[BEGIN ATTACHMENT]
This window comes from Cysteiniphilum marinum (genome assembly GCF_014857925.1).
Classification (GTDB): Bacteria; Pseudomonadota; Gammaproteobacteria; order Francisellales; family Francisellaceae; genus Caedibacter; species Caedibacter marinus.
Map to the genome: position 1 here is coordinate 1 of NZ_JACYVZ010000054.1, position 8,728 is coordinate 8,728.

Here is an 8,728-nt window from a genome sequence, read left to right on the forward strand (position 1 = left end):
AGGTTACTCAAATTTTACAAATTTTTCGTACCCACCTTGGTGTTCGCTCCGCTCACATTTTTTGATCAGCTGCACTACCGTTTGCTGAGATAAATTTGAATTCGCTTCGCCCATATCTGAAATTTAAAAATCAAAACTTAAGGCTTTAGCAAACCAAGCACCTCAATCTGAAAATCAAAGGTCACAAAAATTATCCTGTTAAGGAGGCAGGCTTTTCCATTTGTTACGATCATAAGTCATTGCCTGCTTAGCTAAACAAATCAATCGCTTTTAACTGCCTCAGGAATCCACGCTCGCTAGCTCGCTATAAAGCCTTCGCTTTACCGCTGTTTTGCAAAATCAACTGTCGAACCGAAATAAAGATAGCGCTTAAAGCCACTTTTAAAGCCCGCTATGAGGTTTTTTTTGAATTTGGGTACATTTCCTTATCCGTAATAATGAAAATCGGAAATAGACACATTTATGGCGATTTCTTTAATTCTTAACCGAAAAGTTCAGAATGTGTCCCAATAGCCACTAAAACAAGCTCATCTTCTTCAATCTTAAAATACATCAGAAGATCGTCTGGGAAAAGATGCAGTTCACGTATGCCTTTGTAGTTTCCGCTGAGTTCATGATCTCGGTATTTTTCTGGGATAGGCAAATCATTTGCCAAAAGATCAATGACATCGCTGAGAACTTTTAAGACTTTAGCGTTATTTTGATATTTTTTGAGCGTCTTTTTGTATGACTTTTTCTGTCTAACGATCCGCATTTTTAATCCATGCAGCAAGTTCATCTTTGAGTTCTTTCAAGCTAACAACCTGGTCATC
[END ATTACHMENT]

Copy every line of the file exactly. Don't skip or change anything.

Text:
This window comes from Cysteiniphilum marinum (genome assembly GCF_014857925.1).
Classification (GTDB): Bacteria; Pseudomonadota; Gammaproteobacteria; order Francisellales; family Francisellaceae; genus Caedibacter; species Caedibacter marinus.
Map to the genome: position 1 here is coordinate 1 of NZ_JACYVZ010000054.1, position 8,728 is coordinate 8,728.

Here is an 8,728-nt window from a genome sequence, read left to right on the forward strand (position 1 = left end):
AGGTTACTCAAATTTTACAAATTTTTCGTACCCACCTTGGTGTTCGCTCCGCTCACATTTTTTGATCAGCTGCACTACCGTTTGCTGAGATAAATTTGAATTCGCTTCGCCCATATCTGAAATTTAAAAATCAAAACTTAAGGCTTTAGCAAACCAAGCACCTCAATCTGAAAATCAAAGGTCACAAAAATTATCCTGTTAAGGAGGCAGGCTTTTCCATTTGTTACGATCATAAGTCATTGCCTGCTTAGCTAAACAAATCAATCGCTTTTAACTGCCTCAGGAATCCACGCTCGCTAGCTCGCTATAAAGCCTTCGCTTTACCGCTGTTTTGCAAAATCAACTGTCGAACCGAAATAAAGATAGCGCTTAAAGCCACTTTTAAAGCCCGCTATGAGGTTTTTTTTGAATTTGGGTACATTTCCTTATCCGTAATAATGAAAATCGGAAATAGACACATTTATGGCGATTTCTTTAATTCTTAACCGAAAAGTTCAGAATGTGTCCCAATAGCCACTAAAACAAGCTCATCTTCTTCAATCTTAAAATACATCAGAAGATCGTCTGGGAAAAGATGCAGTTCACGTATGCCTTTGTAGTTTCCGCTGAGTTCATGATCTCGGTATTTTTCTGGGATAGGCAAATCATTTGCCAAAAGATCAATGACATCGCTGAGAACTTTTAAGACTTTAGCGTTATTTTGATATTTTTTGAGCGTCTTTTTGTATGACTTTTTCTGTCTAACGATCCGCATTTTTAATCCATGCAGCAAGTTCATCTTTGAGTTCTTTCAAGCTAACAACCTGGTCATC